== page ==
There are some days that you know you will remember forever. Today was one of those days. While I would never ever want to relive the past two weeks, the feeling of utter jubilation when we finally took Charlie out of the NICU this morning and into the big wide World for the first time was incredible.
The earliest that Charlie was allowed out of the hospital was 6.30am, so our plan was to wake up at 5.30am, Alex to pick up the car which was parked a couple of blocks away, me to load it with the mountain of sh*t that comes with having a newborn and drive directly from the hospital to Long Island to join big brother Max and the family.
Well that was the plan anyway.
What actually happened was this. We woke up at 5.30am, Alex went to pick up the car and the car was not there. Evidently, the car had been stolen. Oh b*llocks.
So I asked the obvious patronizing questions that husbands tend to ask in this circumstance: “Are you sure that’s where you left it?” and “Did you park near a fire hydrant?” and “Are you sure you are looking for the right car?” So I left my mountain of sh*t and rushed to join Alex at the scene of the crime.
When I arrived, a man drove by in his car, stopped and asked me whether I was looking for my car. “Well, yes, as a matter of fact I am” I told him. He told me that he too had left his car there but the police had moved it to another street… no explanation, no sign, no notice no nothing… just moved the car for sh*ts and giggles and then didn’t leave a note.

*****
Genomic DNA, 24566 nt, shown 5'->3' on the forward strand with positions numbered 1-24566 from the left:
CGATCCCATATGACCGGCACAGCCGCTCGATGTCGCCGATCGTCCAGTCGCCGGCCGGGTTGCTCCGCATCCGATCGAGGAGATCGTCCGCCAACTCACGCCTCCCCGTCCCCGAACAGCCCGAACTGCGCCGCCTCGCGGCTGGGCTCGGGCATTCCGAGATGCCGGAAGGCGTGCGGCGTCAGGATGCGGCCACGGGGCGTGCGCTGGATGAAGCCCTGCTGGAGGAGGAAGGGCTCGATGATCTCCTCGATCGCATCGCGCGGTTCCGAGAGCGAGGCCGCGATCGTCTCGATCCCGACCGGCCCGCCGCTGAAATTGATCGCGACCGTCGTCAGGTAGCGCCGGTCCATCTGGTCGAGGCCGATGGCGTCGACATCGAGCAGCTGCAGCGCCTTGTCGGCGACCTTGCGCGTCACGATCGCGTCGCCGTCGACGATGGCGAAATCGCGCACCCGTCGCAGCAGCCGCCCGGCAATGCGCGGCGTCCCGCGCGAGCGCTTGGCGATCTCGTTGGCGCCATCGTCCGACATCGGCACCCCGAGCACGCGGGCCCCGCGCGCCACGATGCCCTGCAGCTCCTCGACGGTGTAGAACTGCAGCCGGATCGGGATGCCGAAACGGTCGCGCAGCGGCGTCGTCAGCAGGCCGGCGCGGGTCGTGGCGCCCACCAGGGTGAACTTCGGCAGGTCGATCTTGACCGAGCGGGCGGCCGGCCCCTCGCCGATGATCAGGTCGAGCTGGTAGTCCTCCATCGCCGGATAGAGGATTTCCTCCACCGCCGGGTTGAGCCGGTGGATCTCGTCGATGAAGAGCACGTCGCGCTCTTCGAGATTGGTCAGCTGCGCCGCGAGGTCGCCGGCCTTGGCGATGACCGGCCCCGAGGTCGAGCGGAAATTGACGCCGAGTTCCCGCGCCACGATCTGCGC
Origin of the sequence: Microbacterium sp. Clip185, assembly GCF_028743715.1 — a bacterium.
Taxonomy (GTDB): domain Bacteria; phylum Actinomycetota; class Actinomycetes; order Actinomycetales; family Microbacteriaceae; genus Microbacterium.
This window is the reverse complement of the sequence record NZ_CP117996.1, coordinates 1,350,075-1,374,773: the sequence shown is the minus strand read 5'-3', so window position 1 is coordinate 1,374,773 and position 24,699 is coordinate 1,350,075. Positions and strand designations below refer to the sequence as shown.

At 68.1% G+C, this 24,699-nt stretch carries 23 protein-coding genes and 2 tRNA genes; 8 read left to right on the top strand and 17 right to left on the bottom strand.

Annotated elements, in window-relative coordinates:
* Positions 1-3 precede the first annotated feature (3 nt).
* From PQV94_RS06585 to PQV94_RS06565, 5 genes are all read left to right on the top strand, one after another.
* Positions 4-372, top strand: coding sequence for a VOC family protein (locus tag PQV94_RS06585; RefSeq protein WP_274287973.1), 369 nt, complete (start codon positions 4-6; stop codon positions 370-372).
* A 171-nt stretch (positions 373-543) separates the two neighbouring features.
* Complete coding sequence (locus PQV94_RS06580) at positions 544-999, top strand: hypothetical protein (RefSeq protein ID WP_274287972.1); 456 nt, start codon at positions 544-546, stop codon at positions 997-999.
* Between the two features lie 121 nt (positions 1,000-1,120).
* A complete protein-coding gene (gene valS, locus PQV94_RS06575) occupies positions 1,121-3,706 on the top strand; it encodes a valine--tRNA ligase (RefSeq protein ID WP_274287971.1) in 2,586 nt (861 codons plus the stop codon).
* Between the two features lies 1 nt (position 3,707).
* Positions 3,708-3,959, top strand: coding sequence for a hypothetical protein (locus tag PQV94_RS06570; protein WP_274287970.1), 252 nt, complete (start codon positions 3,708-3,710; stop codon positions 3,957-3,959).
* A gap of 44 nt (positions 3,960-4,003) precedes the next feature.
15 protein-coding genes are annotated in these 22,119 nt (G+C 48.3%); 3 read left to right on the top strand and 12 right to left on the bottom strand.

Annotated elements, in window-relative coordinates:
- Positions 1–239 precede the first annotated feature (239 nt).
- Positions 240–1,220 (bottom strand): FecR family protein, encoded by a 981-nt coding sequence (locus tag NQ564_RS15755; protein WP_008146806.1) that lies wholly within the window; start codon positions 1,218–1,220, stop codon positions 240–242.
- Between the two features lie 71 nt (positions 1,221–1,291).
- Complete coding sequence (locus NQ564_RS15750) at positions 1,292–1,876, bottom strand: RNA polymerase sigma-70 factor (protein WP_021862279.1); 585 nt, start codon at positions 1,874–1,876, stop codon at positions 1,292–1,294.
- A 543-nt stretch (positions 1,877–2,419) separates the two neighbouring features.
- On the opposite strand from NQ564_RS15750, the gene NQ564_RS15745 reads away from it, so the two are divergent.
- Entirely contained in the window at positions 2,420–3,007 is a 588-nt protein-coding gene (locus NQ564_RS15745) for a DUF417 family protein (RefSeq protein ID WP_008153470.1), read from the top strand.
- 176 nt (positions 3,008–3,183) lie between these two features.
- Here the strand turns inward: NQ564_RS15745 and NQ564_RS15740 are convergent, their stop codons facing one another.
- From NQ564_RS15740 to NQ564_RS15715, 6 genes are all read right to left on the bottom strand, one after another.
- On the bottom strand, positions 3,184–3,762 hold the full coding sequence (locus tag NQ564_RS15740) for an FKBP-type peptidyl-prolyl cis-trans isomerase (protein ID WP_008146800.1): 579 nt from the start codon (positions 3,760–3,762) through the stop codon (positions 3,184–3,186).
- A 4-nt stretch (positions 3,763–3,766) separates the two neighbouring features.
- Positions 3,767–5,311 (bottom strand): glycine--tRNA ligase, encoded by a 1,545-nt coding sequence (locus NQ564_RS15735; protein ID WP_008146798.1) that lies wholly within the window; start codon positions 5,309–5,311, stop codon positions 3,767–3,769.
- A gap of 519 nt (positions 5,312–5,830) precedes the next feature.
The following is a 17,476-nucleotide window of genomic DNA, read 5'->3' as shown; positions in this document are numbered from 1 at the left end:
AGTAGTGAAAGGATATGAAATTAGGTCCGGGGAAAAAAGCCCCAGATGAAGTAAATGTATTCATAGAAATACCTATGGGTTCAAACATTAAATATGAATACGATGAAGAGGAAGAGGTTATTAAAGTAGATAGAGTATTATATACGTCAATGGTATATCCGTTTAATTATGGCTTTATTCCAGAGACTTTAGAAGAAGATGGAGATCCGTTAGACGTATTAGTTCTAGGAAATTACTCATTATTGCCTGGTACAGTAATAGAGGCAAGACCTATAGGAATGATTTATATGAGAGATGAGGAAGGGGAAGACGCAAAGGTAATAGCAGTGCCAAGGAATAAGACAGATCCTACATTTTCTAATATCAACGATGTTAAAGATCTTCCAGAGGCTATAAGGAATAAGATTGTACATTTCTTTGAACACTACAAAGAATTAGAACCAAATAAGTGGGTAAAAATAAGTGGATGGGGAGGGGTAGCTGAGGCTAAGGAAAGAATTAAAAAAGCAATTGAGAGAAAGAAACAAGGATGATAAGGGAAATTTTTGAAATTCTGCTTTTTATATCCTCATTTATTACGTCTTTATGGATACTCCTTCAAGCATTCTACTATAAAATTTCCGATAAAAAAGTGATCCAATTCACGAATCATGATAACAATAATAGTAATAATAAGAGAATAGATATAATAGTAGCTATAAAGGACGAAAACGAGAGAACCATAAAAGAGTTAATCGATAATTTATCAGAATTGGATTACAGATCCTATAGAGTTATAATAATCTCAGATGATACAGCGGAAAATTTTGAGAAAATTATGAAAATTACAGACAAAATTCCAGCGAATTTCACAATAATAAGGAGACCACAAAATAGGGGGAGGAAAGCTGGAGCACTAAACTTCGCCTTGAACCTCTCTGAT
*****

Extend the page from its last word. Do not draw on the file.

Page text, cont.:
The man, who is clearly our guardian angel, then told us that if we called up the police station they would tell us where they left our car. Now, I have lived in New York a fairly long time now… but even this was strange law enforcement behavior, even by New York standards. I don’t want to get too technical with police jargon… but isn’t that theft?
Alex and I could only laugh at the ridiculousness of the whole thing- we wondered what else, other than Spinal Meningitis and the NYPD, was going to stop us from taking our son home.
Well, fortunately nothing. At 9am we finally left the hospital with Charlie, his discharge papers, two tired but massive grins and a mountain of sh*t… only 2 hours behind schedule. Well, 2 weeks and 2 hours I suppose, but who’s counting?
Charlie slept the entire 2.5 hour journey and only woke up when he heard Max’s voice outside the car in the driveway asking “Is Charlie home? Can I see him? Can I hold my baby brother?”
And then I realized, we are now a family of four. A family of four with a mountain of sh*t. And a car.